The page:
Cognex's management no longer discloses the share of factory automation revenue that comes from product ID as opposed to non-product ID. However, on last year's third-quarter earnings call, CEO Richard Willett disclosed that "ID products revenue was at $25.5 million," representing around 35% of total factory automation revenue. Fast-forward to the last Cognex earnings call, and when asked about the ID product marketplace, Willett said, "It's a $900 million market that's probably growing in the mid-single digits, and we are expecting to [achieve] 30% growth."
Furthermore, within that $900 million market figure, management sees the logistics market as being a $250 million market. To put these figures into perspective, Cognex's total company revenue was $354 million in 2013, with around $280 million from factory automation -- plenty of room for growth.
Digging into the details of ID products revenue, if you use Willett's 30% growth number for ID products, then total ID product revenue is likely to be around $33.1 million in the third quarter. It's tricky to guess at a more precise number, because of the distorting effects of the revenue from the large $60 million order to be delivered in the quarter. Cognex is unable to disclose details on the contract or the customer.
In addition, Fools should note that the original expectation for the large order was for revenue of $40 million in the third quarter -- only to be increased to $60 million -- with Willett stating on the previous earnings call: "We don't believe this is a one-time deal. Rather, it's the beginning of a long-term relationship with the potential for substantial revenue in future years."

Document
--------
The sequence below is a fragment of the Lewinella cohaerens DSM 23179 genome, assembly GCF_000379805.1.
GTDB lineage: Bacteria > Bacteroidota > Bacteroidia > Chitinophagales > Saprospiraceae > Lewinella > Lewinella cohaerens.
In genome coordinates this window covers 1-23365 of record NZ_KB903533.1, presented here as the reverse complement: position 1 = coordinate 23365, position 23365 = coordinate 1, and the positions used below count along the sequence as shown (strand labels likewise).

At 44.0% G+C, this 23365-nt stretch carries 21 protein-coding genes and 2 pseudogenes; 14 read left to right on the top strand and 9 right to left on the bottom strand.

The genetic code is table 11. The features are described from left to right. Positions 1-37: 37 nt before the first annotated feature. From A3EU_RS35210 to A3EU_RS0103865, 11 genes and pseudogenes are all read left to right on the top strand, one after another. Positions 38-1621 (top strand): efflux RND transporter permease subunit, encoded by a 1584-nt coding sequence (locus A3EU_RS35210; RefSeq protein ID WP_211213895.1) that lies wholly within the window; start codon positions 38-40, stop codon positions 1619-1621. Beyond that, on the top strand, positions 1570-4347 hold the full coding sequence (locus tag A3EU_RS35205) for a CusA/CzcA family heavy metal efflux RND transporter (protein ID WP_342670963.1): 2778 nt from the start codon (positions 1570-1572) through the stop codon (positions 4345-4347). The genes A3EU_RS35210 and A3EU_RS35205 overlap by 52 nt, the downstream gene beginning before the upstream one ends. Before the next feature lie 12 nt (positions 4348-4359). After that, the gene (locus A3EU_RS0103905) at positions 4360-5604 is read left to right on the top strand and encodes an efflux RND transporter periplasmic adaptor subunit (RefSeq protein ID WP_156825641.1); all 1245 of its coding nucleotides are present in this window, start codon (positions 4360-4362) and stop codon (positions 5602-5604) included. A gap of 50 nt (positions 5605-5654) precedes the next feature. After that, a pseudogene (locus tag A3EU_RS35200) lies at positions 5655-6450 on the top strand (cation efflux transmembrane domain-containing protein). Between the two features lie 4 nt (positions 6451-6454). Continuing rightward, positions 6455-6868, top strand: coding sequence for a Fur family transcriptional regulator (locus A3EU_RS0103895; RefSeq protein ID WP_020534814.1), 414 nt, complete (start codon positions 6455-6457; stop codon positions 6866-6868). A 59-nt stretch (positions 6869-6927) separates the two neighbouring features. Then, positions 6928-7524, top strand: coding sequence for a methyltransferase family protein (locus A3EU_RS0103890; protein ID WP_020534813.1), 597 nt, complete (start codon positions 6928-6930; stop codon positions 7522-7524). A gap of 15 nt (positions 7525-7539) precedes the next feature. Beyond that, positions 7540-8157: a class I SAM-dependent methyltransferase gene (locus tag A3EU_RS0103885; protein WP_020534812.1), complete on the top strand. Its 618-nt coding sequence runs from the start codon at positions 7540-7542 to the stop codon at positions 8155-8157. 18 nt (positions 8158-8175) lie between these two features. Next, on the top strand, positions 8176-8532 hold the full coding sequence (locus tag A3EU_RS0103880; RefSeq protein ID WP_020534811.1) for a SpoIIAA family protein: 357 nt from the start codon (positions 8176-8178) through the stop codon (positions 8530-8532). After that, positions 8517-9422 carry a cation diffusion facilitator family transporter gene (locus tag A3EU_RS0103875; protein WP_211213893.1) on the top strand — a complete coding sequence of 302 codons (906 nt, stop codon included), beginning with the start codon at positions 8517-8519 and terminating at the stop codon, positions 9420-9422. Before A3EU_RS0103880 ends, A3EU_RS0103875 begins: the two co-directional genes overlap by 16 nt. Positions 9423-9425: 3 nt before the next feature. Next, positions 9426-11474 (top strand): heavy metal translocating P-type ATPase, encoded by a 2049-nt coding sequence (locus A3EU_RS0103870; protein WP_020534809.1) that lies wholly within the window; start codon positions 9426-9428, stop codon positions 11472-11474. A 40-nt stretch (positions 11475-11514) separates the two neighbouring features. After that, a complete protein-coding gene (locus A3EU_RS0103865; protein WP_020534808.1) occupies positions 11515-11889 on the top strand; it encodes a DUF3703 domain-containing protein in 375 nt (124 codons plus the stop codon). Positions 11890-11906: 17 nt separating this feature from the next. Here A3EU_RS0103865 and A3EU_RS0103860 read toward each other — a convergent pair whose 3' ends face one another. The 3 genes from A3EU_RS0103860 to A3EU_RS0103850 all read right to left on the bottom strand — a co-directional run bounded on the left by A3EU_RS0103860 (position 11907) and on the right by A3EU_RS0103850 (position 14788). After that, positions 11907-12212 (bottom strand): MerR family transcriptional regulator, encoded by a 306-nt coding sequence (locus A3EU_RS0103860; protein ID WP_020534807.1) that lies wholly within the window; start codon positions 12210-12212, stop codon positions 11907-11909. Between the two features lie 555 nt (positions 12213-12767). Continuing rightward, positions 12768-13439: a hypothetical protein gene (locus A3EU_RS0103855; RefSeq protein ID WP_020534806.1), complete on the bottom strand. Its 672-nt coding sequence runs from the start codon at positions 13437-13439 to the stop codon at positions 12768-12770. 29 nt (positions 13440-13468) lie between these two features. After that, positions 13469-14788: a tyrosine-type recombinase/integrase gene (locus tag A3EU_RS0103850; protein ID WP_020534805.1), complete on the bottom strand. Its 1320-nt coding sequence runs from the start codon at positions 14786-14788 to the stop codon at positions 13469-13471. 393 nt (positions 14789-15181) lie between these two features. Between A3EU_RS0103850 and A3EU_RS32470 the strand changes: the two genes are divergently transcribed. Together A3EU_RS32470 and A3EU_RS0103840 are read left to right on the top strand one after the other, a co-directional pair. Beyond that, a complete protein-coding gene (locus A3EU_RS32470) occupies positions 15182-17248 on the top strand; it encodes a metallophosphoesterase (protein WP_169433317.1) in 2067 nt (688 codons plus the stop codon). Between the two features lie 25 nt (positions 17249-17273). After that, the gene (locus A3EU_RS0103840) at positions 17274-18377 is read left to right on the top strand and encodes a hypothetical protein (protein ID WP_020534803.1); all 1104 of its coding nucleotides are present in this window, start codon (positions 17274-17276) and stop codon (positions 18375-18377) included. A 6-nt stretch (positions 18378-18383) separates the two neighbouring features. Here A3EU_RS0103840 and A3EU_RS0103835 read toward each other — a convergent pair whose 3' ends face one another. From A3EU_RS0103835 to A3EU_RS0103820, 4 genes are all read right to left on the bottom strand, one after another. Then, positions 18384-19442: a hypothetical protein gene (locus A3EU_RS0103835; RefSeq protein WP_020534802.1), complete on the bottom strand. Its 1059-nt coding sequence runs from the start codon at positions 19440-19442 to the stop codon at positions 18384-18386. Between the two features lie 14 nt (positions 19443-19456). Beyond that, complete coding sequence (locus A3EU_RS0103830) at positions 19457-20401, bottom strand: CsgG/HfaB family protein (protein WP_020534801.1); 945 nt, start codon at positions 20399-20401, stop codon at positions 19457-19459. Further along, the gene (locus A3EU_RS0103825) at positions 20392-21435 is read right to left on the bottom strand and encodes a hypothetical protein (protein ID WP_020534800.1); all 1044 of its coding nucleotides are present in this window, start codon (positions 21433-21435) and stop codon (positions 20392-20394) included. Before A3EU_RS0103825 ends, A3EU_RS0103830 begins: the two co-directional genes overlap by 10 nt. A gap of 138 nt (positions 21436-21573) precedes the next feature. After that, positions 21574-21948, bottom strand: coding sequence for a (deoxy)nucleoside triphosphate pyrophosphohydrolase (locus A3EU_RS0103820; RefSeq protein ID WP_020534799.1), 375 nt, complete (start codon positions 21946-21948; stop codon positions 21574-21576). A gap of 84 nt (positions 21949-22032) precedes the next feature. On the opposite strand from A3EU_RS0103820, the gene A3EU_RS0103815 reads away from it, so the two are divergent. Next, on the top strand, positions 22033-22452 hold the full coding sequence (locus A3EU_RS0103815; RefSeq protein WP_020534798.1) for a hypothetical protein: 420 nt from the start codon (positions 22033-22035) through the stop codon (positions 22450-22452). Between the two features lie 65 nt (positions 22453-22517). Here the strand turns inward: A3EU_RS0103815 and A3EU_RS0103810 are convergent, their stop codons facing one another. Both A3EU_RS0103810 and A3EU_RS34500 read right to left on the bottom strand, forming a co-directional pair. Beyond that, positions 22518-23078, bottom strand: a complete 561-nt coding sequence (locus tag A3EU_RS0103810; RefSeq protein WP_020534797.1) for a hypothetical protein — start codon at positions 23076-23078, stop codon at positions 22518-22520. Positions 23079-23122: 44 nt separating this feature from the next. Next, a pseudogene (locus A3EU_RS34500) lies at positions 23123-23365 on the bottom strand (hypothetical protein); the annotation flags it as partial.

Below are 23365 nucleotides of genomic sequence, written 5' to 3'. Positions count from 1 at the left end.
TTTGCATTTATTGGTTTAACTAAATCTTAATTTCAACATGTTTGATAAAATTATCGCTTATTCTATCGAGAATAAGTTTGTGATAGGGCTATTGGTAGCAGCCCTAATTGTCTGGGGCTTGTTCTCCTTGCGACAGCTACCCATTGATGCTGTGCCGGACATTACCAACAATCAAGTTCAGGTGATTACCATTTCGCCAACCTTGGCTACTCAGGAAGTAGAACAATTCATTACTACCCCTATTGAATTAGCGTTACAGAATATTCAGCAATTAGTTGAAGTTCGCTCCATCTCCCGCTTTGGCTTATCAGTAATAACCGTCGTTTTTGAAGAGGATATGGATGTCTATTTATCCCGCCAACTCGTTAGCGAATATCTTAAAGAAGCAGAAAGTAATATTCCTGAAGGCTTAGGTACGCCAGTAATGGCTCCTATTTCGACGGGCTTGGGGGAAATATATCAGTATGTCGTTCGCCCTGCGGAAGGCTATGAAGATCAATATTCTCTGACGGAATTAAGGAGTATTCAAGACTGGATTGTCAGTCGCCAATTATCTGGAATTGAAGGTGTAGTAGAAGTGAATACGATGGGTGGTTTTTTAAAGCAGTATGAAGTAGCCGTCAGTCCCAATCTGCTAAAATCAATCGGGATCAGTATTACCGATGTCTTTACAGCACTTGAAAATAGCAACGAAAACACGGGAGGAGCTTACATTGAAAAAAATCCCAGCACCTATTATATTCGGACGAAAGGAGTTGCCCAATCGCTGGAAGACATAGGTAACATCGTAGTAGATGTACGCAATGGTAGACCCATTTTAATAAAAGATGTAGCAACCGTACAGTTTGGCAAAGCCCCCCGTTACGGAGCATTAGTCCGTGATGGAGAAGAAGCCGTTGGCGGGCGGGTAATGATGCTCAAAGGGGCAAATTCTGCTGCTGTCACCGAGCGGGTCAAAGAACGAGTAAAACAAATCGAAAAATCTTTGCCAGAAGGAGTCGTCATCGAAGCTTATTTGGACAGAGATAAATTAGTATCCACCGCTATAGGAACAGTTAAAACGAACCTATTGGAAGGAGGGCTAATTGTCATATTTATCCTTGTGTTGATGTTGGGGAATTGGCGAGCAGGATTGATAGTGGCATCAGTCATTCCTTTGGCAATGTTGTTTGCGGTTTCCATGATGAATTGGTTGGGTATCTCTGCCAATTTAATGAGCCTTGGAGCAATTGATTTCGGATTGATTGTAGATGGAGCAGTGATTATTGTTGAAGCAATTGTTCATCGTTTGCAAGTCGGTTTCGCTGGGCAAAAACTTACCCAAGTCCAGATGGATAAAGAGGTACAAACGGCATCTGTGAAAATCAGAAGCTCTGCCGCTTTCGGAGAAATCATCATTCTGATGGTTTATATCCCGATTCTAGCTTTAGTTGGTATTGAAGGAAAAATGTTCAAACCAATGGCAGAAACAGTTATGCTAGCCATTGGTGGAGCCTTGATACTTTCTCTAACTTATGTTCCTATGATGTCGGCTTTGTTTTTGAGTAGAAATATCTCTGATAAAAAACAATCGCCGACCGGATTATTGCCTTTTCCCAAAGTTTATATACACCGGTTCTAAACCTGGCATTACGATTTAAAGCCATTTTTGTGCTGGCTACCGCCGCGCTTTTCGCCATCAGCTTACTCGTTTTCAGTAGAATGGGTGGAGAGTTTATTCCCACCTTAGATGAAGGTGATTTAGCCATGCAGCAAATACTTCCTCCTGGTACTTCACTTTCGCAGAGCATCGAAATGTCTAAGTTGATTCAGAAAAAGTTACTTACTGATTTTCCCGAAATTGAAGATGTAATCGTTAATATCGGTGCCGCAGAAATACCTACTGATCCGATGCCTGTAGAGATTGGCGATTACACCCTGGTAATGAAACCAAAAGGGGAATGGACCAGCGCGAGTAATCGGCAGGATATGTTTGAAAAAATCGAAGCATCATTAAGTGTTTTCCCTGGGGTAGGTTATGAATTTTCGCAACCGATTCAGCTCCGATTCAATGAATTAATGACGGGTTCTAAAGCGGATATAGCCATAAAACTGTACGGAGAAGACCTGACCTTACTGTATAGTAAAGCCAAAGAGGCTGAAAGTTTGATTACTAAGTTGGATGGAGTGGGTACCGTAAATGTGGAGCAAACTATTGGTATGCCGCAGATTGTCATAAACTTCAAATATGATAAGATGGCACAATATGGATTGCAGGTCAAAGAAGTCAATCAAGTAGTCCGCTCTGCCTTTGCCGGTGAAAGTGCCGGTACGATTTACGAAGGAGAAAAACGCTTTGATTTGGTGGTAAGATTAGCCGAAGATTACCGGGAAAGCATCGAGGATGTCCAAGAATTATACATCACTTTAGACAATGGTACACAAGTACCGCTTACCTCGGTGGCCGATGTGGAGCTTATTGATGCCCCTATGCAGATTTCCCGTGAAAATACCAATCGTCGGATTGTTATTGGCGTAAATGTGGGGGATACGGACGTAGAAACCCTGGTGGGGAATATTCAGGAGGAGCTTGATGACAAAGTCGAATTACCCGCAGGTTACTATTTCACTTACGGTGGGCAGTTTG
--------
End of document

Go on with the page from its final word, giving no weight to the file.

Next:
What to look out for with Cognex's earnings
I've outlined the numbers to monitor. As for qualitative assessments, the key is ID product contracts and revenue growth. Cognex investors will want to know how the company is expanding into its TAM. As the company has already demonstrated this year, it has the capability to sign large deals and then increase the deal value as part of a relationship. Therefore, Fools should look out for any color on the potential for future deals there.
Moreover, Cognex is working with potential logistics customers with a view to signing orders. Any update on progress there would be useful, as would news on how Cognex is diversifying into new industry verticals.
All told, Cognex is always going to be a cyclical company -- factories don't like making capital equipment purchases in a slowdown -- and any sign of a slowdown in manufacturing conditions will hurt the stock. The company's secular growth drivers -- those not dependent on the economy -- are strong, but so is its current valuation. Cognex needs to deliver on the numbers -- and, more importantly, on the deal outlook.
Lee Samaha has no position in any stocks mentioned. The Motley Fool recommends Cognex. The Motley Fool owns shares of Cognex. Try any of our Foolish newsletter services free for 30 days. We Fools don't all hold the same opinions, but we all believe that considering a diverse range of insights makes us better investors. The Motley Fool has a disclosure policy.